LSU’s Stone, Lindblad finish tied for second in Augusta National Women’s Amateur

LSU golfers Latanna Stone and Ingrid Lindblad showed again Saturday why they are among the world’s top amateur golfers as both players finished in a tie for second in the Augusta National Women’s Amateur that concluded its final round at Augusta National Golf Club.

The pair both finished 54 holes at even par 216, one shot behind champion Anna Davis at 1-under par 215. Davis, from Spring Valley, California, shot 69 on the final day.

Stone shot a third consecutive 72 on Saturday, while Lindblad posted the lowest round of the day with a 4-under par 68 to get back to even par. Lindblad was one shot off the women’s course record set in the 2019 ANWA.

The ANWA proved to be again a stern golfing test as 30 of the top amateurs in the world advanced from two rounds of qualifying to play at Augusta National and only three golfers posted even par or better for 54 holes.

Stone played in the final group on Saturday looking to continue working her mantra she told interviewers on Friday after her second 72 at Champions Retreat: “keep it simple — fairways, greens, two putt and kind of get off.” That and relying on her local caddie, Rowdy Dunn, also worked well together as the competition moved to one of golf’s most famous 18 holes, Augusta National.

Stone was able to birdie both par 5s (2 and 8) on the first nine along with the ninth hole to turn in 35 and after a bogey at 11, was able to post a birdie on two of the most famous par 3s, the 12th and the 16th with near perfect tee shots. She also birdied the par 5 13th hole which put her 5-under for the tournament on the par 5s at Champions Retreat and Augusta National.

Stone had it as low as 3-under in her round after the 16th hole before the difficult finish over the last two holes.

“I kind of knew where I stood on 17, and I was just thinking par out,” Stone said. “I just didn’t have the right club and kind of left myself with a difficult up-and-down. I was trying to be aggressive and just kind of lost it, but I thought I could get it back on 18 …”

Despite the disappointment, Stone was very appreciative of the crowd supporting her during the final round.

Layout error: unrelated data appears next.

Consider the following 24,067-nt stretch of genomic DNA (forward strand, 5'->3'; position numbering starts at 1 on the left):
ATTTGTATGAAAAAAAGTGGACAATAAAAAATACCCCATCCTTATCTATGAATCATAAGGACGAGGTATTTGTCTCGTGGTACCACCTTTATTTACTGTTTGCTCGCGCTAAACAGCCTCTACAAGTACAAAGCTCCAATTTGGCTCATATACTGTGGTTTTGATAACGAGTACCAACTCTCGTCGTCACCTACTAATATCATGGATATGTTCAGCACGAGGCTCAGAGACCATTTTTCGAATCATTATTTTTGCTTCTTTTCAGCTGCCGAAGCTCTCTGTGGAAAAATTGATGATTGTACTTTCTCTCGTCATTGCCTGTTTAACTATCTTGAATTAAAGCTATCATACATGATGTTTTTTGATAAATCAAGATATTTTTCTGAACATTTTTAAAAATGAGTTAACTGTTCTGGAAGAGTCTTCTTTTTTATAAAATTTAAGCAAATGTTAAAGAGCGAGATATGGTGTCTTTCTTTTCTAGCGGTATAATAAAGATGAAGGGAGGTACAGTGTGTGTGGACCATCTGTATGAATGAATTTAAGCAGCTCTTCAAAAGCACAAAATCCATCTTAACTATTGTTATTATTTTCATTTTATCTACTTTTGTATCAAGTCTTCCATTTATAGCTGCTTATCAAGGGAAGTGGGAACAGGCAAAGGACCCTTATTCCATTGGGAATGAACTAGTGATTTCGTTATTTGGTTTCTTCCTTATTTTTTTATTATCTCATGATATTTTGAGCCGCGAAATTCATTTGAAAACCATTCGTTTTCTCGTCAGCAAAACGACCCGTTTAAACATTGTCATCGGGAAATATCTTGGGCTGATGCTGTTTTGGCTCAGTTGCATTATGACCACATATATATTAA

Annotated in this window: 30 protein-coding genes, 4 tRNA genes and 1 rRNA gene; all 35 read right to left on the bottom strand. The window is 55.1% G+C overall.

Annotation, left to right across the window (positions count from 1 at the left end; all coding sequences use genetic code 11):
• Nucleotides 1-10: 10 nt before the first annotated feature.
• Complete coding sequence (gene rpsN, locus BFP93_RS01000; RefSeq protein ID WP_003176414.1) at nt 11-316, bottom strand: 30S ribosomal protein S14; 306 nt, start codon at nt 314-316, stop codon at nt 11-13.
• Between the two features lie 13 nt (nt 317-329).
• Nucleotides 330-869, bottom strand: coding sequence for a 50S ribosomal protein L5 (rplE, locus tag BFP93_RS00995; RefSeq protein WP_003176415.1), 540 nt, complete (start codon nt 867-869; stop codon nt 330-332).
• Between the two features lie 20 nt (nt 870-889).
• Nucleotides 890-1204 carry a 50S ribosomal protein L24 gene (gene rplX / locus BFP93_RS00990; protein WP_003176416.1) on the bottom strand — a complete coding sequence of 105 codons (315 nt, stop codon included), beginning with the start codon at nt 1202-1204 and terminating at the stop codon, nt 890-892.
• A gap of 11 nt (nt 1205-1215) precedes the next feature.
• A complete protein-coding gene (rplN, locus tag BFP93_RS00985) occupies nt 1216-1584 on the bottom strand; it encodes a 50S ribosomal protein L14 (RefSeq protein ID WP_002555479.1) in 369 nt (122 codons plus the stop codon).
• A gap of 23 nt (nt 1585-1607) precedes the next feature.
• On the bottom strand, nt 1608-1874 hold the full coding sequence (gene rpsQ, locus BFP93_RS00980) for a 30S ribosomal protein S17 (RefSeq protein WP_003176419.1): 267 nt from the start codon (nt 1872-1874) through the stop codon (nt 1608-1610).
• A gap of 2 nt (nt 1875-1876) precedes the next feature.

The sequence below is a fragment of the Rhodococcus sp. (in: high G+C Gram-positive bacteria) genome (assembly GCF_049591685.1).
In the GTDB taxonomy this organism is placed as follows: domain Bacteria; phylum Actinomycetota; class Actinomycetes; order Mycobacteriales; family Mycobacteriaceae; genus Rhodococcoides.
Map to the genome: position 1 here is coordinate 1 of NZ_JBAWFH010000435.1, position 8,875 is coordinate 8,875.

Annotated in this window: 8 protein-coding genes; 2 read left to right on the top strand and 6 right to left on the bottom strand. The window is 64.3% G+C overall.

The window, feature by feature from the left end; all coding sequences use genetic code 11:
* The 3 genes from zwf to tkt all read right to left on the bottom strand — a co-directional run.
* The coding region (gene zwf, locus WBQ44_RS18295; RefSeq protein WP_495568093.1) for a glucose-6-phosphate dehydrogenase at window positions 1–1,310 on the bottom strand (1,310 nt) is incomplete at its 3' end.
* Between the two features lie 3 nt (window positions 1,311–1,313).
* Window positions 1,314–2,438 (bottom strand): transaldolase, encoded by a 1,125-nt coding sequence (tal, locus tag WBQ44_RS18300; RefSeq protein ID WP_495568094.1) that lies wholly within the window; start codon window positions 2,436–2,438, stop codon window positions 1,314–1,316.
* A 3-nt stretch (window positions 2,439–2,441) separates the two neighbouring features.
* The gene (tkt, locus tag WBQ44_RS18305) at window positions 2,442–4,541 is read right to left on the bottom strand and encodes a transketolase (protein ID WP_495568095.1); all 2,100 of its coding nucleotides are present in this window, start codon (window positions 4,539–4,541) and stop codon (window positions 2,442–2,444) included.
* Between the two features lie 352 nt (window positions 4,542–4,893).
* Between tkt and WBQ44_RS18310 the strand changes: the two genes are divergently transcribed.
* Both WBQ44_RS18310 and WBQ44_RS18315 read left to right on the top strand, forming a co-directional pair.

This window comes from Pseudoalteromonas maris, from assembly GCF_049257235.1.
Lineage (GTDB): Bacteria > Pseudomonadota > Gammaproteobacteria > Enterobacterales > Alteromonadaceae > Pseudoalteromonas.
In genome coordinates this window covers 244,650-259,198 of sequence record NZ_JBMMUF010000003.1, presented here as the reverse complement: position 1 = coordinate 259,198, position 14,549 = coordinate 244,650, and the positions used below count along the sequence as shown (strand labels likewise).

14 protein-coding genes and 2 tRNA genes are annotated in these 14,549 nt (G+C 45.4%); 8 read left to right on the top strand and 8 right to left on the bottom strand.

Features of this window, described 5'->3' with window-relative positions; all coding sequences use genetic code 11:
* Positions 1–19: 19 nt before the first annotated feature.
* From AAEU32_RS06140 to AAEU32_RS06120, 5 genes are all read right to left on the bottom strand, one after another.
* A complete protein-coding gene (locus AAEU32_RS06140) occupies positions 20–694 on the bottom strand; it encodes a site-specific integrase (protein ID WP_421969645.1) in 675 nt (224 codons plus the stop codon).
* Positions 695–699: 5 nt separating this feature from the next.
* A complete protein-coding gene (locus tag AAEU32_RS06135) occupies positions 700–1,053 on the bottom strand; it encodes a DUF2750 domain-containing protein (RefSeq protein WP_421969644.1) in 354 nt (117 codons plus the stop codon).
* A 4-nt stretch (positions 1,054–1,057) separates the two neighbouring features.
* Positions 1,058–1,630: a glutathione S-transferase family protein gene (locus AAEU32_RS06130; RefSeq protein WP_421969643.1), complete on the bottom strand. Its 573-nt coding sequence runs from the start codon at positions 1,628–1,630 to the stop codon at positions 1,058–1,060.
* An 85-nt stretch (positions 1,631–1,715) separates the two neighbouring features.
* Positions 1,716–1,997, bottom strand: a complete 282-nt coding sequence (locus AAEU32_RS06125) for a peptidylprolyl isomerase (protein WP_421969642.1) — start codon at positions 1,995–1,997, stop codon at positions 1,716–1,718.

“I’m really overwhelmed. I wasn’t expecting that, and that kind of really brought me to tears. I just have never experienced quite a large crowd like that and have them support me, which I’m going to cherish that forever,” she said. “I’m going to remember walking down there and hearing my name and ‘Go Tigers,’ and all of their support really made me feel a lot better.”

Lindblad, who finished third in her first appearance in the ANWA last year, showed the last round flourish LSU golf fans have seen with her 4-under round on Saturday.

The native of Sweden, who started the day at 4-over par, was even on the round through six holes before a birdie-eagle swing at the par 4 seventh and the par 5 eighth got her back to 1-over.

She bogeyed the 12th at Amen Corner before a birdie at 14 and another incredible eagle at the par 5 15th that at the time put her tied for the tournament lead.

“On 8 I did not hit my driver very well, but — I was able to grip down a 5 wood from the rough on the right side,” she told the media after the round. “I hit it, and I thought it would be 10, 15 yards right of the green, but then I come up on that hill, and there’s a cameraman. Like a camera guy. He is, like, yeah, it came off the slope down towards the pin. Then I see it was two feet from the pin.

“Then on 15 I hit a driver that I think the — what do they call? The patrons. I think they thought it was too far right, but I came down, and it’s middle of the fairway. Had a 7-iron in. Hit it really good. Had a three-or-four-footer for eagle, and it just felt really easy.”

Lindblad improved seven shots on her round from last year at Augusta when she posted a 75. She finished tied for third in that event, one shot out of the playoff for the title.

“Just coming out here first for the chairman’s dinner -­ last year was my first year here, and I was just amazed by what this place looks like because you only see it on TV, and then you don’t really understand what the course looks like and everything around it,” Lindblad said. “And this year there are so many people here, too. I just feel like it’s a great experience to play because we don’t play with a lot of people. In college we play with a few parents and coaches and some friends maybe, but here it’s like, thousands of people, and it’s just a great experience for the future.”

For the LSU women’s golf team, the future for Lindblad and Stone will be the Southeastern Conference Women’s Golf Championships in Birmingham, Alabama starting on April 13.

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Tiger Rag News Services

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